Did You Know?
More plants are killed by over-watering than any other cause!
Over-watering leads to root rot and other diseases; nutrients are flushed starving the plant.
Yellow leaves are the first sign of over-watering.
– On the other hand-
Under-watering is just as bad and is the second killer of all plants.
The first sign of under-watering is dried crispy leaf tips!
Most people don’t water thoroughly and when they do water, they water very frequently (watering every day). The plant never really gets the water it needs, so it always looks “sick”. The natural reaction is to add more water thinking that is the cure. Some just drown the plant every day without checking the soil to see if the plant is dry.
How Often Do I Water?
this is the most difficult question to answer. Not all plants are the same and neither is the weather or the conditions where the plant is located. So, here’s a few questions you should ask yourself before watering:
1. Is it cool or warm outside? plants need more frequent watering as the temperature increases, less with cooler weather.
2. Is it windy? hanging baskets, for instance, need more water if the wind is blowing the moisture out of them all day.
3. Where is the plant located? In the hot afternoon sun or in the morning sun? Plants located in the hot afternoon sun may need more water than plants located in morning sun.
4. What size container is the plant in? Is there space for the roots, or is it pot-bound? pot-bound plants cannot hold water like those in sufficiently sized containers and may need more frequent watering.
5. Is the plant in a pot or planted in the ground? plants in a pot need more frequent water than plants in the ground.
6. Has it rained this week? plants that are planted in the ground need less watering if there has been sufficient rain. Don’t necessarily rely on rain to water your potted plant, but definitely not hanging baskets! most hanging plants are usually hanging under an over-hang or are located under a roof of some type and don’t get water from the rain.
7. Is the plant in a house or outside exposed to the elements? Houseplants need water only once every 7 to 10 days (depending on the size pot)! Less in the winter months!
8. What size is the plant? Small plants in small containers may need water much more frequently than large plants.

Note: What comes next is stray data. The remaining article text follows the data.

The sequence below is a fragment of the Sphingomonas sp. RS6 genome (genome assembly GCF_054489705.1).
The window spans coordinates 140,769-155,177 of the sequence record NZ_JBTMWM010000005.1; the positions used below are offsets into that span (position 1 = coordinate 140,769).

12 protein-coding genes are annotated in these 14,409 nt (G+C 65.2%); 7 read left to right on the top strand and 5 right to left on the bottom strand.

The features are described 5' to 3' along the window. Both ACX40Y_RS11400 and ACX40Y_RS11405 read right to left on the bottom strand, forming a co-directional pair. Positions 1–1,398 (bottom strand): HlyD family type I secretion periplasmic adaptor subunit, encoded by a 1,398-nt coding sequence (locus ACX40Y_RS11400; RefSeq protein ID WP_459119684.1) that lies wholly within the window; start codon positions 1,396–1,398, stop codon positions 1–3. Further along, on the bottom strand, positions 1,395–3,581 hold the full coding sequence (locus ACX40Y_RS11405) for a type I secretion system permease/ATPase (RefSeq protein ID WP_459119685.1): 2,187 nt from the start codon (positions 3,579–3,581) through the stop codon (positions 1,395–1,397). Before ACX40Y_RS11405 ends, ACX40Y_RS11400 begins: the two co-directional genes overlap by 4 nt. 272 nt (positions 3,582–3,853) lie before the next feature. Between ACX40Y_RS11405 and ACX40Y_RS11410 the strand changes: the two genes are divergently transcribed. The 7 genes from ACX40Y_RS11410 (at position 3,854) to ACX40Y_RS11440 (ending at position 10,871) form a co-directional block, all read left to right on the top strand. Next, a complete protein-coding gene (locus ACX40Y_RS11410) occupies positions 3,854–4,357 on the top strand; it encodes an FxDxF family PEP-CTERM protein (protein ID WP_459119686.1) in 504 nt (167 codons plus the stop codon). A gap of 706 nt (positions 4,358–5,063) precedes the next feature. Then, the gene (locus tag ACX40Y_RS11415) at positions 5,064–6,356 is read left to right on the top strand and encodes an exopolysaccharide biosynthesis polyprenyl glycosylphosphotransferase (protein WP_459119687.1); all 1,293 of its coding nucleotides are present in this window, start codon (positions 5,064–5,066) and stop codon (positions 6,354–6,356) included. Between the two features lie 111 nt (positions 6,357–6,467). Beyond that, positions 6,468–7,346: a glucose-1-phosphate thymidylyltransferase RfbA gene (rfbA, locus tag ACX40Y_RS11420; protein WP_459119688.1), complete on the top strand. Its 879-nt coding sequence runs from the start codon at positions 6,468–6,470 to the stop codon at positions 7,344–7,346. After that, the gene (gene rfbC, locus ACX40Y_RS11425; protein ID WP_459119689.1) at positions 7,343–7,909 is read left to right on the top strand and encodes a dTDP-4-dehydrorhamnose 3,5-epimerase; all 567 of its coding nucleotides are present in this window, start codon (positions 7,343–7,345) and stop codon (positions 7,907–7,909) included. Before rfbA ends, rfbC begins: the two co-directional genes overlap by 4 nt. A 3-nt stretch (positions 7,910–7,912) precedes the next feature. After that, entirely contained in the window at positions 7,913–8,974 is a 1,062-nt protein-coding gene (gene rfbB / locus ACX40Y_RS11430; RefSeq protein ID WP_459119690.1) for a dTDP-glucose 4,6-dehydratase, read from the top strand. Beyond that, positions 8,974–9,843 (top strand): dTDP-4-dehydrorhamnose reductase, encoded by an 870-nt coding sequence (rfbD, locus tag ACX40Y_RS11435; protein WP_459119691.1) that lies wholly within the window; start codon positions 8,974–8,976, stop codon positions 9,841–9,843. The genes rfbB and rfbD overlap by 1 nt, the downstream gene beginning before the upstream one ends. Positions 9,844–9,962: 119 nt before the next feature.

Keeping those questions in mind, here’s some watering tips:
– Water your plants less frequently, but with a heavy application: this is better for your plants and saves water.
– Water your trees and shrubs with a hand-held hose so the water gets where it’s needed. Don’t rely on your sprinkler system -that works for grass, but not your trees and shrubs.
– For in-ground trees and shrubs apply water slowly to avoid run-off. Run off not only wastes water, but the roots aren’t getting any of the run-off.
– Water from the bottom, not the top. This ensures the water is getting to your plant and not blowing away in the wind. It also prevents many diseases caused by water sitting on leaves in damp conditions.
– Mulch your plants: mulching increases water penetration into the soil, prevents water loss in dry weather from evaporation, controls erosion, cuts down on weeds, and adds important nutrients to your soil. You can apply mulch to potted plants as well.
– Let most plant dry out between waterings.
– Watch your plants, most plants will tell you when they need water. For instance, hydrangeas, hibiscus, and impatiens will droop when they need water.
For In-Ground Plants: Water once or twice a week using the questions above as a guide for deciding whether more or less watering is needed. Water on a slow trickle for 30 to 45 minutes at a time.
For Potted Plants and Hanging Baskets: Water every other day or every 2 days as needed (remember, flowers like impatiens need more water than begonias do). Water thoroughly and deeply, but less frequently. If it is excessively hot and/or windy, you may have to water every day until the weather breaks. You should not water every day unless the very hot and/or windy conditions persist.
Water until water is flowing out the bottom of the pot and then continue for another minute or two. Dry soil in pots will not hold water- the water will run right through the pot making it appear that the plant has been watered when, in fact, the soil was so dry that moisture fell right through without moistening the soil. So, to make sure the container is sufficiently moistened, continue to let the water flow out the bottom of the pot for several minutes.
This type of thorough watering means that you have to water less frequently and ensures that the plant is really getting water. As always, keep your plants fertilized. All that water can starve your plants of nutrients.